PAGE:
Anyone who’s been on a diet knows that hunger can make you cranky. With less fuel, your brain doesn’t exert as much self control, so you let your impatience and irritation go unchecked.
Researchers speculate that such hunger-fueled anger could even affect your marriage. Brad Bushman, at The Ohio State University, and his international group of colleagues set up a study involving 107 married couples, using voodoo dolls to track how angry spouses felt toward each other. Over a period of 21 days, the couples had their blood glucose measured every night before they went to bed, and every morning before they ate breakfast, as a barometer of their hunger. The voodoo dolls were stand-ins for their spouses; each partner had 51 pins and poked the doll each night to represent how irritated he or she was at his or her spouse.
Who poked the most? Those who had the lowest glucose levels on average stabbed their voodoo partner more than twice as many times as those with the highest glucose levels. Even after the scientists controlled for how happy the spouses reported their relationship as being, the hunger-aggression connection remained strong.
“We don’t say that glucose levels explain everything, but we took repeated measures over the 21 days and found these pretty robust results,” says Bushman.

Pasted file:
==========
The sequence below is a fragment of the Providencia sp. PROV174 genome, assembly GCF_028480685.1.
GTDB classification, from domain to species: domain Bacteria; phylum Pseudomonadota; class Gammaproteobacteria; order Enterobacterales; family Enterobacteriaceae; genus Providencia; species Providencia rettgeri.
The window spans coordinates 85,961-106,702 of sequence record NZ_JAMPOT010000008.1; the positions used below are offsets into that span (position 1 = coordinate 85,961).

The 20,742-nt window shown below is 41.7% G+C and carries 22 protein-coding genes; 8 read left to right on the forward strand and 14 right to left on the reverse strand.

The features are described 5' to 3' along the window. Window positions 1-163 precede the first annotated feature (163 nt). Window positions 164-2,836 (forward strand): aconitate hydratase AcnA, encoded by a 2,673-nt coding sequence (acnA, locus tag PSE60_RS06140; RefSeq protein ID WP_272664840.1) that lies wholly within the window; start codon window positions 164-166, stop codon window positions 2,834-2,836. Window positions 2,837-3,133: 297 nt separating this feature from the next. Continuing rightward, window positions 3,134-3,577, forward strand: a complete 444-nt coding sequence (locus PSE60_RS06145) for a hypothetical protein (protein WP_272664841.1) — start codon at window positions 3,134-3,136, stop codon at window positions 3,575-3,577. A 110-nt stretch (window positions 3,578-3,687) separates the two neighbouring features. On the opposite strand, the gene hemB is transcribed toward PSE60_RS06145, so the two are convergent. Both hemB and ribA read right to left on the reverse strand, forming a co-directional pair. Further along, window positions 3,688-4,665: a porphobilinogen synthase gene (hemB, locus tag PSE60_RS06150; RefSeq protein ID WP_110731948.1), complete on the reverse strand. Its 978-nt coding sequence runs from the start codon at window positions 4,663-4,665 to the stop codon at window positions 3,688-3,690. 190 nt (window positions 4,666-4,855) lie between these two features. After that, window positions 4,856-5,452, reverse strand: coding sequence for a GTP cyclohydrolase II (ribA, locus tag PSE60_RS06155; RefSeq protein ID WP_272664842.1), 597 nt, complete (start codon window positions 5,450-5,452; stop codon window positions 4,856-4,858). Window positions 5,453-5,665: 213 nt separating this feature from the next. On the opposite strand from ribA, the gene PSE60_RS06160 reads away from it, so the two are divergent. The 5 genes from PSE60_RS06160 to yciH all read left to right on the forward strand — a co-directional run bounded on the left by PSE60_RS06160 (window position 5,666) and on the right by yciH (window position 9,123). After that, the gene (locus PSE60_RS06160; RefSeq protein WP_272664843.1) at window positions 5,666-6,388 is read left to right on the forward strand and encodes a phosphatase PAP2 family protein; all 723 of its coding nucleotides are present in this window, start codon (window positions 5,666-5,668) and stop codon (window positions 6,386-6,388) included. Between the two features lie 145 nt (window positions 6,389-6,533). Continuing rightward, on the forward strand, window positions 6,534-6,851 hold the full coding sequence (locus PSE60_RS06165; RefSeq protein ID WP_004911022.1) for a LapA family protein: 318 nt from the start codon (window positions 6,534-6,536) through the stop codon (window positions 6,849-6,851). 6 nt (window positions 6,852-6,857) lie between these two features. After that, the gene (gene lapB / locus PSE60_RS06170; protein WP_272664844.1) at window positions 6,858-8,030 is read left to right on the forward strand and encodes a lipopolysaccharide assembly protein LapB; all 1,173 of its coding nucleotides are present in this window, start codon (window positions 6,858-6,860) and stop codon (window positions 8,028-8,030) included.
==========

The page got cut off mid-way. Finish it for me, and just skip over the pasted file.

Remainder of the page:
It’s possible that the people with higher glucose levels were simply more forgiving or feeling more generous after a fulfilling meal – levels of mood hormones like serotonin tend to go up after a meal, ushering in a feeling of satiety. But Bushman believes that the consistency of the results hint that something more may be involved, and that may have to do with how hunger can contribute to less self-control and more irritable behavior.
In the second part of the study, he and his colleagues asked the spouses to play a competitive computer game, and awarded the winning partner the opportunity to blast the loser with a cacophony of sounds, including dentist drills, sirens, and fingernails dragging across a chalkboard. The scientists told the participants they could make the sounds as loud or as quiet as they desired, and leave them on for as long as they wanted (researchers actually controlled the volume so no eardrums were harmed). Those who recorded the lowest glucose levels over the past 21 days were more likely to blast the sounds at higher volumes and for longer periods of time if they won than those who had higher glucose levels.
That skipping meals or cutting back on calories could escalate aggression among spouses leads Bushman and his colleagues to suspect that hunger could even be behind some cases of domestic violence, although the study did not go as far as to test that theory. But Bushman says the findings make it clear that low glucose levels, and its resulting lack of self-control, should be considered part of the constellation of factors that can contribute to marital strife. That means that people on diets should be aware of how their drop in calories can affect their mood and the way they interact with others, including their spouse. And, says Bushman, “If couples have something to talk to their spouse about, they should do it over dinner, or better yet, after dinner.”
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